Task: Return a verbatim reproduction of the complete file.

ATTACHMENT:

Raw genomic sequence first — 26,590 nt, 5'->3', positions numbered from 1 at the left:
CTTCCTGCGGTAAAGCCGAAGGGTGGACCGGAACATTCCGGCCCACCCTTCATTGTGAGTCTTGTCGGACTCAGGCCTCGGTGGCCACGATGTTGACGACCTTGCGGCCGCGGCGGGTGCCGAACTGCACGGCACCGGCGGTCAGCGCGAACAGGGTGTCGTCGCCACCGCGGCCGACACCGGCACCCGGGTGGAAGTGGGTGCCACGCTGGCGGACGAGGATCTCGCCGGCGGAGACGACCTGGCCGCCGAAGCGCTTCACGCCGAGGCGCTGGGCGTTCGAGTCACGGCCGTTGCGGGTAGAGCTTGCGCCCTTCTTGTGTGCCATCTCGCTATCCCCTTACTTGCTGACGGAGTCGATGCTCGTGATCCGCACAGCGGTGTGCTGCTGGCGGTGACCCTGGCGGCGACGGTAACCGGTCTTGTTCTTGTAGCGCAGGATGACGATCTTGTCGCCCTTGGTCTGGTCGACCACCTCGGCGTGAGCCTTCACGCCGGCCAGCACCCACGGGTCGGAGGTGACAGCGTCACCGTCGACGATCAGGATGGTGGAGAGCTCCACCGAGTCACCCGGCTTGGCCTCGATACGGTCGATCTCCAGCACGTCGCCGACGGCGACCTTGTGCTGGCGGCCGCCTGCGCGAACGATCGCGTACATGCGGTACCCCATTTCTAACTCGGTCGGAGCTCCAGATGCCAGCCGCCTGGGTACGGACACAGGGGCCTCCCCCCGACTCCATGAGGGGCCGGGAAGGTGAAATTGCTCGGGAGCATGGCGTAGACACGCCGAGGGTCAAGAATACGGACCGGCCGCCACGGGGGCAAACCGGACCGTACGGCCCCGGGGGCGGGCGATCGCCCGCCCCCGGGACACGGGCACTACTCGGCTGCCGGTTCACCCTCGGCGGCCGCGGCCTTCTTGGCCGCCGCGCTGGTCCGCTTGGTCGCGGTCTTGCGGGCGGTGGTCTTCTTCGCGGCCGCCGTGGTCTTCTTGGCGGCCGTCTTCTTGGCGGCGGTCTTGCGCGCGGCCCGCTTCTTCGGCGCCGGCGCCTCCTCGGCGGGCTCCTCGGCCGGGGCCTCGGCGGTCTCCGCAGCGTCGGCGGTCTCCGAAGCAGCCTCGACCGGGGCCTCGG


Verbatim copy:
Raw genomic sequence first — 26,590 nt, 5'->3', positions numbered from 1 at the left:
CTTCCTGCGGTAAAGCCGAAGGGTGGACCGGAACATTCCGGCCCACCCTTCATTGTGAGTCTTGTCGGACTCAGGCCTCGGTGGCCACGATGTTGACGACCTTGCGGCCGCGGCGGGTGCCGAACTGCACGGCACCGGCGGTCAGCGCGAACAGGGTGTCGTCGCCACCGCGGCCGACACCGGCACCCGGGTGGAAGTGGGTGCCACGCTGGCGGACGAGGATCTCGCCGGCGGAGACGACCTGGCCGCCGAAGCGCTTCACGCCGAGGCGCTGGGCGTTCGAGTCACGGCCGTTGCGGGTAGAGCTTGCGCCCTTCTTGTGTGCCATCTCGCTATCCCCTTACTTGCTGACGGAGTCGATGCTCGTGATCCGCACAGCGGTGTGCTGCTGGCGGTGACCCTGGCGGCGACGGTAACCGGTCTTGTTCTTGTAGCGCAGGATGACGATCTTGTCGCCCTTGGTCTGGTCGACCACCTCGGCGTGAGCCTTCACGCCGGCCAGCACCCACGGGTCGGAGGTGACAGCGTCACCGTCGACGATCAGGATGGTGGAGAGCTCCACCGAGTCACCCGGCTTGGCCTCGATACGGTCGATCTCCAGCACGTCGCCGACGGCGACCTTGTGCTGGCGGCCGCCTGCGCGAACGATCGCGTACATGCGGTACCCCATTTCTAACTCGGTCGGAGCTCCAGATGCCAGCCGCCTGGGTACGGACACAGGGGCCTCCCCCCGACTCCATGAGGGGCCGGGAAGGTGAAATTGCTCGGGAGCATGGCGTAGACACGCCGAGGGTCAAGAATACGGACCGGCCGCCACGGGGGCAAACCGGACCGTACGGCCCCGGGGGCGGGCGATCGCCCGCCCCCGGGACACGGGCACTACTCGGCTGCCGGTTCACCCTCGGCGGCCGCGGCCTTCTTGGCCGCCGCGCTGGTCCGCTTGGTCGCGGTCTTGCGGGCGGTGGTCTTCTTCGCGGCCGCCGTGGTCTTCTTGGCGGCCGTCTTCTTGGCGGCGGTCTTGCGCGCGGCCCGCTTCTTCGGCGCCGGCGCCTCCTCGGCGGGCTCCTCGGCCGGGGCCTCGGCGGTCTCCGCAGCGTCGGCGGTCTCCGAAGCAGCCTCGACCGGGGCCTCGG